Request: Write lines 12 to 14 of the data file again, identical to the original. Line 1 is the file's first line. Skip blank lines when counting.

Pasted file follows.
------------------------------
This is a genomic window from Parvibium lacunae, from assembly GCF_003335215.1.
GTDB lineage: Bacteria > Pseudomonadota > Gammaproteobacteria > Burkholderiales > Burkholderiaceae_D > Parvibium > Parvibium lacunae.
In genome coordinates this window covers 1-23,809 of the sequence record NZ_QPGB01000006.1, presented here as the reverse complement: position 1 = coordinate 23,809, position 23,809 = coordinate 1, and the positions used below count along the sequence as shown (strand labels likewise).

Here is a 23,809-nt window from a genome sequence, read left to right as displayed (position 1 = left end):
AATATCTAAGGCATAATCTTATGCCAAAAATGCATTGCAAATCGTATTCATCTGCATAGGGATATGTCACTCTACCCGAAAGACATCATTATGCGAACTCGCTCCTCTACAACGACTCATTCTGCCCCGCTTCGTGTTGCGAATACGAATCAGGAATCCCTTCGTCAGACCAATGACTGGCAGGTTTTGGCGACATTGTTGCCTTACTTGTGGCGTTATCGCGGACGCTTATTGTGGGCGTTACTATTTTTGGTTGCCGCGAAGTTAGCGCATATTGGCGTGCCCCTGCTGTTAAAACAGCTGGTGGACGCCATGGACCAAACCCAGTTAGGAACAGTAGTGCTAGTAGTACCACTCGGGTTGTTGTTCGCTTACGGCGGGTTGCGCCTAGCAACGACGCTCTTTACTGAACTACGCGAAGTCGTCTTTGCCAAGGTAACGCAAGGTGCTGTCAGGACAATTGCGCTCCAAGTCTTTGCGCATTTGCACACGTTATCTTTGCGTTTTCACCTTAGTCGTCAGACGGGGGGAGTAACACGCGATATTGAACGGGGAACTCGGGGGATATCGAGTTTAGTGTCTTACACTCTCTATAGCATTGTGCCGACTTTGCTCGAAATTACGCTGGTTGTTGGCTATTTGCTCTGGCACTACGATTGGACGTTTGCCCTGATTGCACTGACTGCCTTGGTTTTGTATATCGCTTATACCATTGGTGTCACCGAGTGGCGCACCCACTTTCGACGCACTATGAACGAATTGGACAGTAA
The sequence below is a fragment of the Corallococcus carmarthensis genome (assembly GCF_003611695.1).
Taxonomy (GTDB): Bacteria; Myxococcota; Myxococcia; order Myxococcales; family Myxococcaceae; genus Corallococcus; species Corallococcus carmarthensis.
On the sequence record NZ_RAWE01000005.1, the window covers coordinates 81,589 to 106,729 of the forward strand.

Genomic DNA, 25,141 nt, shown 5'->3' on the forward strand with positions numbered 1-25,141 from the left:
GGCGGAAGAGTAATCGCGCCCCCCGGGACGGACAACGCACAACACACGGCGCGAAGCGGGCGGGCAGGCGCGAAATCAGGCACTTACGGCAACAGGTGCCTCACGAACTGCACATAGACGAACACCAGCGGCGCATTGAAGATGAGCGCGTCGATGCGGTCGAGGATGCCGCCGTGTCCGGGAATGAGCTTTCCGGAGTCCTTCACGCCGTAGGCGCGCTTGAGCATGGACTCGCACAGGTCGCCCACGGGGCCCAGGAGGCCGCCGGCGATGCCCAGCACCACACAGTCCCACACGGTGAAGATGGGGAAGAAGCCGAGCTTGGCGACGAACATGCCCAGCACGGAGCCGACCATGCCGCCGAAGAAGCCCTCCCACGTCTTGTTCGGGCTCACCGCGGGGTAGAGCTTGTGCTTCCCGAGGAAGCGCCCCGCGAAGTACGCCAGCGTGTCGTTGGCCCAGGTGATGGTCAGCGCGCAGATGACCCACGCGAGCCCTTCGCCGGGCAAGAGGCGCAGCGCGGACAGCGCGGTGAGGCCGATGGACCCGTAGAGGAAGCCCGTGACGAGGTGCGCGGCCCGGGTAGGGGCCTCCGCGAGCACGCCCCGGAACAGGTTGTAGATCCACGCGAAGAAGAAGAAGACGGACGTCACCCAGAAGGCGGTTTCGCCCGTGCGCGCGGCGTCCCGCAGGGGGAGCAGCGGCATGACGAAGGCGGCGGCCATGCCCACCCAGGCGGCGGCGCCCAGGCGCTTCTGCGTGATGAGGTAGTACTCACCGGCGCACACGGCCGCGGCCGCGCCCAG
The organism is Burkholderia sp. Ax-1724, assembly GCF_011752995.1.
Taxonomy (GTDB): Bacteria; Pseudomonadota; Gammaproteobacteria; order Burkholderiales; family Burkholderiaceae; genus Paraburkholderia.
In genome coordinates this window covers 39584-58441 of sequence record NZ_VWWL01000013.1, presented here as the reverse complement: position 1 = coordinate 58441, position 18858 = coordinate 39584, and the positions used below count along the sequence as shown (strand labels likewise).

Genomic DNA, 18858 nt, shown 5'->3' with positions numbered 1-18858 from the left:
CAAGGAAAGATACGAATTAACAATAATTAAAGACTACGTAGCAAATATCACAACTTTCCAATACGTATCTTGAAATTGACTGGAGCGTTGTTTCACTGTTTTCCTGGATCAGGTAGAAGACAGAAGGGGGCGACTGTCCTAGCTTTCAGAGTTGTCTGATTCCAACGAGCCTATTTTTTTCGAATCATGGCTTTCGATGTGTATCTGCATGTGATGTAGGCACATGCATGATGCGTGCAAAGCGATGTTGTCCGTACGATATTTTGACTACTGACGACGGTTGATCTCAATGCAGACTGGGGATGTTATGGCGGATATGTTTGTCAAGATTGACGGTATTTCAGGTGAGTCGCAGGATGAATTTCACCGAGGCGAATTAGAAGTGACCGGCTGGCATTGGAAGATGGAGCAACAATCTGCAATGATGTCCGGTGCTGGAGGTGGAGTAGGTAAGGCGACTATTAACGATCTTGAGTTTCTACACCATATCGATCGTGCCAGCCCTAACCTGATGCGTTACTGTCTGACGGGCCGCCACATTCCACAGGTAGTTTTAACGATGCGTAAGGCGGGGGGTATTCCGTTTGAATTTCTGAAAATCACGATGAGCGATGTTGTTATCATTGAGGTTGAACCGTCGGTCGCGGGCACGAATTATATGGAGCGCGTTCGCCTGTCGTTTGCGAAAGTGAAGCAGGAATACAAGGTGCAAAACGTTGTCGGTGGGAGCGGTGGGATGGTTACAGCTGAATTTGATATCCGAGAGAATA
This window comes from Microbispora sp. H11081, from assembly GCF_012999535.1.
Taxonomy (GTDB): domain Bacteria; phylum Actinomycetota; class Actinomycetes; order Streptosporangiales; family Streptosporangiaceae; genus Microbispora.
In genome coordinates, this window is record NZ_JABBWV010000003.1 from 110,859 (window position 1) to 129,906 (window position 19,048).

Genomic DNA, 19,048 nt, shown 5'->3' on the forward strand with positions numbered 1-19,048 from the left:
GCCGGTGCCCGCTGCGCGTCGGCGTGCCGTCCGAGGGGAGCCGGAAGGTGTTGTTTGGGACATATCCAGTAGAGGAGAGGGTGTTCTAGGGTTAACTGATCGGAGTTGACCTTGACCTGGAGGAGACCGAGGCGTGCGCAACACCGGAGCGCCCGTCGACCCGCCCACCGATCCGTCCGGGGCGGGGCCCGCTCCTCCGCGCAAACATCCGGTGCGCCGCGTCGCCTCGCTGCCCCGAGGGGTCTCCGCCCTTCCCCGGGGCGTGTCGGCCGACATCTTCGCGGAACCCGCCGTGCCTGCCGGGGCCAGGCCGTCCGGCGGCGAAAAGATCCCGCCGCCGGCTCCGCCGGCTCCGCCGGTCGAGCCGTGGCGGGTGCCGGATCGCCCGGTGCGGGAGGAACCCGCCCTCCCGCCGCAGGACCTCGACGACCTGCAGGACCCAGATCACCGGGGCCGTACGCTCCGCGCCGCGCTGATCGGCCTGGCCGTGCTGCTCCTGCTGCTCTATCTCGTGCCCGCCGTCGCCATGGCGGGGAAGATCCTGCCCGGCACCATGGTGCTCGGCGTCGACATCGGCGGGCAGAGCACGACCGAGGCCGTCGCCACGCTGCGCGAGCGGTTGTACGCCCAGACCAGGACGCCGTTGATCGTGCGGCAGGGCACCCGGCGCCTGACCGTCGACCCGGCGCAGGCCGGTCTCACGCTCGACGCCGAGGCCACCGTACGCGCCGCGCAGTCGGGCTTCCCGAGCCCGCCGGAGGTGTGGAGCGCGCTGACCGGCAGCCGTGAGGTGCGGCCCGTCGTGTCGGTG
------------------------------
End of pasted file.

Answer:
Taxonomy (GTDB): Bacteria; Pseudomonadota; Gammaproteobacteria; order Burkholderiales; family Burkholderiaceae; genus Paraburkholderia.
In genome coordinates this window covers 39584-58441 of sequence record NZ_VWWL01000013.1, presented here as the reverse complement: position 1 = coordinate 58441, position 18858 = coordinate 39584, and the positions used below count along the sequence as shown (strand labels likewise).

Genomic DNA, 18858 nt, shown 5'->3' with positions numbered 1-18858 from the left: